With any sport, you want to make sure you have the required equipment. However, having the right gear won’t do you any favours if it’s the wrong fit or put on incorrectly. When it comes to dancing, this sentiment rings true. Inherently, dancing requires fluid movement – and ill-fitted pointe shoes can impede that. Beyond affecting dance capability, pointe shoes can also bring about a slew of other issues. To effectively avoid such problems, see how pointe shoes are supposed to fit and ensure your dancing potential is reached.
Signs of Improper Fit
Before understanding how pointe shoes should fit, you should check for the tell-tale signs of ones that do not fit. Once you find the signs, you can cater to those specific issues and effectively fix them.
Here are some things to be on the lookout for:
- Twisting Shanks
- Heels Slipping Off
- Sickling Pointe
- Trouble Getting Over the Platform
- Excessive Toe Pain
- Excess fabric on the heel
- Foot moves around in the shoe
- Foot slides to the front of the box
- Gaping on the sides
If a dancer experiences any of these problems, this can make it harder for them to pull off techniques and affect their safety.
Why Fit is Important
As we have established, an improper fit can prevent a dancer from effectively executing techniques. However, most importantly, ill-fitted pointe shoes can leave dancers prone to injury. Whatever area of the pointe shoes that aren’t fitted can host various hazards.
Here are a few examples of issues that are caused by ill-fitted pointe shoes:
- Shoes Too Small – Pointe shoes are meant to mold to the shape of a dancer’s foot, but they should never be tight enough to cause pain. If they do, they can cause toes to be pinched and blisters to form at the heels. Smaller fits are more evident from toes not lying flat in the box and squeezing or creasing the foot’s sole.
- Shoes Too Big – Just as a tighter fit can be a hazard to a dancer, a looser fit can be just as dangerous. The idea is to have your pointe shoes fit like a glove, but if it’s too loose, it can cause abrasions from the foot moving around in the show. In addition, you can expect more accidents to come from bigger pointe shoes. The risk of sprained ankles and dangerous falls is increased.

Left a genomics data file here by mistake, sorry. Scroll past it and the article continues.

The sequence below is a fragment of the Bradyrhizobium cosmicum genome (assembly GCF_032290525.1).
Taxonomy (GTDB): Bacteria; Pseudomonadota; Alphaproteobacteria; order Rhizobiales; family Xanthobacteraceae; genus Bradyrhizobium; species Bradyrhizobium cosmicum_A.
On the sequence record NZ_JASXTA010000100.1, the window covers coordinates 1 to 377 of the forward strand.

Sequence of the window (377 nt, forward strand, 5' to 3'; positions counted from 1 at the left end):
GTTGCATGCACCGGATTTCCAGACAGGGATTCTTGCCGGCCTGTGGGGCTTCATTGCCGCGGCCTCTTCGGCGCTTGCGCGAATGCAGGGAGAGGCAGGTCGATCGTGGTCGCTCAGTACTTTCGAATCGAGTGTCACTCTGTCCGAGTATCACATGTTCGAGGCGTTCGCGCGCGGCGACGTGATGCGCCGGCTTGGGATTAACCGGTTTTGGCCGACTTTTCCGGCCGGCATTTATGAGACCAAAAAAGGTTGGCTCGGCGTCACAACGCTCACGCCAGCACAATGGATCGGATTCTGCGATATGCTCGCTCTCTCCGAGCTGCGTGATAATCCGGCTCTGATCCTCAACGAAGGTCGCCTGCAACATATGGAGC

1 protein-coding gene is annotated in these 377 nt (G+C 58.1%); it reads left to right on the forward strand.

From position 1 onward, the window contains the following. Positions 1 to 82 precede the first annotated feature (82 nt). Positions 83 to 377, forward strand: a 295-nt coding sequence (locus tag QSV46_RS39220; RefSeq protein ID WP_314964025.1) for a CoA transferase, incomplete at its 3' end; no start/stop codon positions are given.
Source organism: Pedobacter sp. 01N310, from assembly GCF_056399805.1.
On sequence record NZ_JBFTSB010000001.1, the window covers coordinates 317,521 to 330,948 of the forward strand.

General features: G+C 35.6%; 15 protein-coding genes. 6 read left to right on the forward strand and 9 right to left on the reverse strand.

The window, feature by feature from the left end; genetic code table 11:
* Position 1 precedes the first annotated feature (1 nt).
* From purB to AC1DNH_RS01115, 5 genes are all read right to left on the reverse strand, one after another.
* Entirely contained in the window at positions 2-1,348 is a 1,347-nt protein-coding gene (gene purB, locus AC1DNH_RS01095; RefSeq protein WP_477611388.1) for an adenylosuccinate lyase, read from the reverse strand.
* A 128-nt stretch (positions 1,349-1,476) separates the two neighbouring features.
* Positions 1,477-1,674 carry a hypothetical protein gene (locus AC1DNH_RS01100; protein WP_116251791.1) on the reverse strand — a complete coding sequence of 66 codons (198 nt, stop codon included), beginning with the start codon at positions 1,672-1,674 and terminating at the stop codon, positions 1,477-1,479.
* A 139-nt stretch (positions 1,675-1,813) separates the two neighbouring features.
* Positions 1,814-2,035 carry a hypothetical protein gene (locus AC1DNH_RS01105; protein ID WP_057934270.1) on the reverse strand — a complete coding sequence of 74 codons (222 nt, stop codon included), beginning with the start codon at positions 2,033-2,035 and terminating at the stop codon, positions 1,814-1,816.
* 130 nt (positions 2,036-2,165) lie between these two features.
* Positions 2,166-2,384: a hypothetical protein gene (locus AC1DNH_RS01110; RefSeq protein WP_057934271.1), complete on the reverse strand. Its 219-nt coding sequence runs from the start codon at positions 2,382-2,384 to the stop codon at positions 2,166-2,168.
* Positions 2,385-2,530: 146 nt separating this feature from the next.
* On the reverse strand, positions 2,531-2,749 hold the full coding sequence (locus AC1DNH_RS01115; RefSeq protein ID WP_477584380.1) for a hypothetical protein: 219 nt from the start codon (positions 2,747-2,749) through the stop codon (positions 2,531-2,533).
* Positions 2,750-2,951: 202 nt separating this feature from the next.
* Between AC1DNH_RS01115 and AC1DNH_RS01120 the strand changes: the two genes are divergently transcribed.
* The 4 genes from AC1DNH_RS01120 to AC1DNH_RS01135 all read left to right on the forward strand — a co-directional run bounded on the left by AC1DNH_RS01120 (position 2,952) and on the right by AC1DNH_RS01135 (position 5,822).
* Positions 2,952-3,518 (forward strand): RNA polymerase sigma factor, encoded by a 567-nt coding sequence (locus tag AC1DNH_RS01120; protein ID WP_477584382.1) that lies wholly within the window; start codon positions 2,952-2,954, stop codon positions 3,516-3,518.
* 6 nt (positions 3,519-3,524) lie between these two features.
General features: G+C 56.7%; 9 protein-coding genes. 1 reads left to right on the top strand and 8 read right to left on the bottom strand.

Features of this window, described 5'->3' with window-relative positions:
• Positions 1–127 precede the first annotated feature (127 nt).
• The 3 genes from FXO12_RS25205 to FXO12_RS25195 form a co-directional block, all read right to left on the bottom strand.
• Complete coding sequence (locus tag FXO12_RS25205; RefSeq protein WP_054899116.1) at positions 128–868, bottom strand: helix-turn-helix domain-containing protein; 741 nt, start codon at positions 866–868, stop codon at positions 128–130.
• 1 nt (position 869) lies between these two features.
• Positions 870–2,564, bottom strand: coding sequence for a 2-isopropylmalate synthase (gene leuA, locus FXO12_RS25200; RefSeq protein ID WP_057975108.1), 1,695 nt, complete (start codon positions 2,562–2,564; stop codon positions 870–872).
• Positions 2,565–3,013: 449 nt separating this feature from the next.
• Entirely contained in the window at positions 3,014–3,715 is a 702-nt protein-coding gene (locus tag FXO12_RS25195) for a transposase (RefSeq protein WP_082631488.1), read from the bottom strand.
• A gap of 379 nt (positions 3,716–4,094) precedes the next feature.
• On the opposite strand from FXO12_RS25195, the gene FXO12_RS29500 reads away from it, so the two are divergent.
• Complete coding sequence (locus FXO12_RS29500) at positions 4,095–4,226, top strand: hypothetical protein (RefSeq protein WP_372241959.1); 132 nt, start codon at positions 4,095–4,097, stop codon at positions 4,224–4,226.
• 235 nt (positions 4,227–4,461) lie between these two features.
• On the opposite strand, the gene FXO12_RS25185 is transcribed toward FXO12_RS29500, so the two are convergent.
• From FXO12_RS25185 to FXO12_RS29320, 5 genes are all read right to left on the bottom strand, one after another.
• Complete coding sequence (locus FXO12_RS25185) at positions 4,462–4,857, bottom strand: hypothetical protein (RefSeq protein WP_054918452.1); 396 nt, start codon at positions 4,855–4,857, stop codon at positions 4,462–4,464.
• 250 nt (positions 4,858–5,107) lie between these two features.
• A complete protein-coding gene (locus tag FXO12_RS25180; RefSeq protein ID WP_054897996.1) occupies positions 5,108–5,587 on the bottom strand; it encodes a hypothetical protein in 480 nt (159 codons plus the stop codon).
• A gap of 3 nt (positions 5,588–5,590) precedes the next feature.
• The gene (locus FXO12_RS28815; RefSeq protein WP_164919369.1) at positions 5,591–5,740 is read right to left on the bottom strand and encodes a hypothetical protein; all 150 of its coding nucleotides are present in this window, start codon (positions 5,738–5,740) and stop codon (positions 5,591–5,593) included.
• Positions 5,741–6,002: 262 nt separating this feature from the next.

Ensuring the Proper Fit
Every dancer’s foot shape is different. That’s why pointe shoes must compliment the dancer’s foot shape. Overall, you want to achieve a snug feel.
To ensure you do, consider these factors when finding the proper fit:
Width and Size
When finding the proper fit, it’s imperative to factor in the length and width. Check the shoe’s length by peeling the shoe’s satin off the heel and folding it back under the shoe. If the shoe is too long, the back of the shoe may cause bagging of the satin as the satin is cut to cup the heel. However, if the shank is too short, the foot will tend to wobble more, and the satin will pull too low. As a result, the back of the shoe often pops off when rising from demi to full pointe and can be an issue.
A dancer must ensure they’re properly supported and aligned. It is important to check the shoe’s fit in an upright position before putting any weight on it. Place the tip of one shoe on the floor, with your weight on the other foot. Press down slightly to check the fit of the box. The foot should be supported in the box and not sink too much. Ensure that the wings support both the big and little toe knuckle joints.
The foot should fit snugly in standing – with the toes not too squashed in. There should be no bulging of the skin over the top edge of the shoe in standing. The top of the box should sit against the skin of the top of your foot. You should be able to slide the tip of your finger into the shoe over your toes just a bit.
Also, ensure the box is sitting square, and the foot is in good alignment. Often twisting of the shoe is due to the shank not conforming to the shape of the arch and can be remedied by breaking in the shoe’s heel before wearing.
There is no better way to see if pointe shoes are properly fitted than putting them into action. It’s recommended to plie in second since the foot is at its longest and widest. This position tests how much room is in the shoe as you dance. Toes should stay long in the shoe and touch the end of the shoe at a depth of your plie. For short toes, you might need to pad up inside the box of the shoe or a better-fitting box.
All dancers need to know how pointe shoes are supposed to fit. Not only does this ensure their performances aren’t impeded but also their safety. It’s good to know as they will better understand themselves as dancers and cater to specific needs accordingly.